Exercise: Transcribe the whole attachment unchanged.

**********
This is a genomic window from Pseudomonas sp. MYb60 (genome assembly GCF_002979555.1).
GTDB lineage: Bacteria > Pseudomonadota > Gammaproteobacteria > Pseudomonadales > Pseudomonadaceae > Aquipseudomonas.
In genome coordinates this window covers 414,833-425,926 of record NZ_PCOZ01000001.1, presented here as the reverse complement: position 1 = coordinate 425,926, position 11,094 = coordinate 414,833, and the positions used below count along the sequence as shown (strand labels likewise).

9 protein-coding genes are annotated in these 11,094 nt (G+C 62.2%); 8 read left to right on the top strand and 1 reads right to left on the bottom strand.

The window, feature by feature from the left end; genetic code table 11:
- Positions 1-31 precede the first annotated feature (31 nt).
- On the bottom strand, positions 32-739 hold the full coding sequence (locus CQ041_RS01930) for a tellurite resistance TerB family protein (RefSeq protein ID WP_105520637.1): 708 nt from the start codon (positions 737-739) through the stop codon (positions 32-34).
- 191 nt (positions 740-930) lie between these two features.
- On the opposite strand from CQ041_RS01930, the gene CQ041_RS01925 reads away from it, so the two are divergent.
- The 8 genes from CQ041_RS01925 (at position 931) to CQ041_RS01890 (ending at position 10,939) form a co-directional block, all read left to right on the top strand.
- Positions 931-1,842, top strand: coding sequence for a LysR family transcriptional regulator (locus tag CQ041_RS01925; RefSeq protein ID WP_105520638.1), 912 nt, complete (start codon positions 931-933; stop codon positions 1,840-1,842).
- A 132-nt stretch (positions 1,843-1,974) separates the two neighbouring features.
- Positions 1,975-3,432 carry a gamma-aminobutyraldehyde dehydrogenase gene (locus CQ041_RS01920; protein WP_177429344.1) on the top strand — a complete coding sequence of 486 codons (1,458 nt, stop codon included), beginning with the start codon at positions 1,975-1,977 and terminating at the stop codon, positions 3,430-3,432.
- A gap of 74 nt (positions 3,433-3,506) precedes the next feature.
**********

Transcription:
This is a genomic window from Pseudomonas sp. MYb60 (genome assembly GCF_002979555.1).
GTDB lineage: Bacteria > Pseudomonadota > Gammaproteobacteria > Pseudomonadales > Pseudomonadaceae > Aquipseudomonas.
In genome coordinates this window covers 414,833-425,926 of record NZ_PCOZ01000001.1, presented here as the reverse complement: position 1 = coordinate 425,926, position 11,094 = coordinate 414,833, and the positions used below count along the sequence as shown (strand labels likewise).

9 protein-coding genes are annotated in these 11,094 nt (G+C 62.2%); 8 read left to right on the top strand and 1 reads right to left on the bottom strand.

The window, feature by feature from the left end; genetic code table 11:
- Positions 1-31 precede the first annotated feature (31 nt).
- On the bottom strand, positions 32-739 hold the full coding sequence (locus CQ041_RS01930) for a tellurite resistance TerB family protein (RefSeq protein ID WP_105520637.1): 708 nt from the start codon (positions 737-739) through the stop codon (positions 32-34).
- 191 nt (positions 740-930) lie between these two features.
- On the opposite strand from CQ041_RS01930, the gene CQ041_RS01925 reads away from it, so the two are divergent.
- The 8 genes from CQ041_RS01925 (at position 931) to CQ041_RS01890 (ending at position 10,939) form a co-directional block, all read left to right on the top strand.
- Positions 931-1,842, top strand: coding sequence for a LysR family transcriptional regulator (locus tag CQ041_RS01925; RefSeq protein ID WP_105520638.1), 912 nt, complete (start codon positions 931-933; stop codon positions 1,840-1,842).
- A 132-nt stretch (positions 1,843-1,974) separates the two neighbouring features.
- Positions 1,975-3,432 carry a gamma-aminobutyraldehyde dehydrogenase gene (locus CQ041_RS01920; protein WP_177429344.1) on the top strand — a complete coding sequence of 486 codons (1,458 nt, stop codon included), beginning with the start codon at positions 1,975-1,977 and terminating at the stop codon, positions 3,430-3,432.
- A gap of 74 nt (positions 3,433-3,506) precedes the next feature.